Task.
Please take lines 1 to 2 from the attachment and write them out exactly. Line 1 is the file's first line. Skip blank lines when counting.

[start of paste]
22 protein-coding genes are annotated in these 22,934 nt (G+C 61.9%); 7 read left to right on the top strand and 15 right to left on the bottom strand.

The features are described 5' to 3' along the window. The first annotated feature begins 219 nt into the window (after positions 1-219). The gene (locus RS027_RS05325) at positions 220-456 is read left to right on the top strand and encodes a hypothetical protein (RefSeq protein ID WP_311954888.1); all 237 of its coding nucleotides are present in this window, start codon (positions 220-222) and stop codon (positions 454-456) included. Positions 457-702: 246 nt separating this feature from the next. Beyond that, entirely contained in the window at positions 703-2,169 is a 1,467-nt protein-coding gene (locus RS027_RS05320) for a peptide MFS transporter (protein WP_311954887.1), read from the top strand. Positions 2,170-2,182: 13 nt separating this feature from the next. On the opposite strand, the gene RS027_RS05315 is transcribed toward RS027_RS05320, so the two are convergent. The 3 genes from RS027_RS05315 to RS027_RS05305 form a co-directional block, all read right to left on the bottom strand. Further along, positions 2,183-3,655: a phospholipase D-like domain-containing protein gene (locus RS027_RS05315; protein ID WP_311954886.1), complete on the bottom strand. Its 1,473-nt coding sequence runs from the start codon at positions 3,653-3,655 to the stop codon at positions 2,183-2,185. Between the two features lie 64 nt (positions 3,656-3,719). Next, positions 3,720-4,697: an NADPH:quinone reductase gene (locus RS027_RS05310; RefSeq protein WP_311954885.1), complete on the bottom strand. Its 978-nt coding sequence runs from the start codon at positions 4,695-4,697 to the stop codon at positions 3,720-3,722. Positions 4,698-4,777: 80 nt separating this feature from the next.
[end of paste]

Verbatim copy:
22 protein-coding genes are annotated in these 22,934 nt (G+C 61.9%); 7 read left to right on the top strand and 15 right to left on the bottom strand.

The features are described 5' to 3' along the window. The first annotated feature begins 219 nt into the window (after positions 1-219). The gene (locus RS027_RS05325) at positions 220-456 is read left to right on the top strand and encodes a hypothetical protein (RefSeq protein ID WP_311954888.1); all 237 of its coding nucleotides are present in this window, start codon (positions 220-222) and stop codon (positions 454-456) included. Positions 457-702: 246 nt separating this feature from the next. Beyond that, entirely contained in the window at positions 703-2,169 is a 1,467-nt protein-coding gene (locus RS027_RS05320) for a peptide MFS transporter (protein WP_311954887.1), read from the top strand. Positions 2,170-2,182: 13 nt separating this feature from the next. On the opposite strand, the gene RS027_RS05315 is transcribed toward RS027_RS05320, so the two are convergent. The 3 genes from RS027_RS05315 to RS027_RS05305 form a co-directional block, all read right to left on the bottom strand. Further along, positions 2,183-3,655: a phospholipase D-like domain-containing protein gene (locus RS027_RS05315; protein ID WP_311954886.1), complete on the bottom strand. Its 1,473-nt coding sequence runs from the start codon at positions 3,653-3,655 to the stop codon at positions 2,183-2,185. Between the two features lie 64 nt (positions 3,656-3,719). Next, positions 3,720-4,697: an NADPH:quinone reductase gene (locus RS027_RS05310; RefSeq protein WP_311954885.1), complete on the bottom strand. Its 978-nt coding sequence runs from the start codon at positions 4,695-4,697 to the stop codon at positions 3,720-3,722. Positions 4,698-4,777: 80 nt separating this feature from the next.